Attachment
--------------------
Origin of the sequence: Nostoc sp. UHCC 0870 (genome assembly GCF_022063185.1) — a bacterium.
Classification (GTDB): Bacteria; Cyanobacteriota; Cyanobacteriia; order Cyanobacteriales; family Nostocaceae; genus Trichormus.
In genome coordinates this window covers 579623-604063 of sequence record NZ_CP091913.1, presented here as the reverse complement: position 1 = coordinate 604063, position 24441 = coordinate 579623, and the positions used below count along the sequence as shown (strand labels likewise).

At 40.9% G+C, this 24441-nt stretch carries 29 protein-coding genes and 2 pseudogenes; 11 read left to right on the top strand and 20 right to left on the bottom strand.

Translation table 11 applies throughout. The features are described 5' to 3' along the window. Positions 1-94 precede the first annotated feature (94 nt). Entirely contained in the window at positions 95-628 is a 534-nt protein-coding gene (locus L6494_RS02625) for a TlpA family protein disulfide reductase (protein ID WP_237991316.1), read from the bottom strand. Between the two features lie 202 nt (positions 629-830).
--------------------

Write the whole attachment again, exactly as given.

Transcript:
Origin of the sequence: Nostoc sp. UHCC 0870 (genome assembly GCF_022063185.1) — a bacterium.
Classification (GTDB): Bacteria; Cyanobacteriota; Cyanobacteriia; order Cyanobacteriales; family Nostocaceae; genus Trichormus.
In genome coordinates this window covers 579623-604063 of sequence record NZ_CP091913.1, presented here as the reverse complement: position 1 = coordinate 604063, position 24441 = coordinate 579623, and the positions used below count along the sequence as shown (strand labels likewise).

At 40.9% G+C, this 24441-nt stretch carries 29 protein-coding genes and 2 pseudogenes; 11 read left to right on the top strand and 20 right to left on the bottom strand.

Translation table 11 applies throughout. The features are described 5' to 3' along the window. Positions 1-94 precede the first annotated feature (94 nt). Entirely contained in the window at positions 95-628 is a 534-nt protein-coding gene (locus L6494_RS02625) for a TlpA family protein disulfide reductase (protein ID WP_237991316.1), read from the bottom strand. Between the two features lie 202 nt (positions 629-830).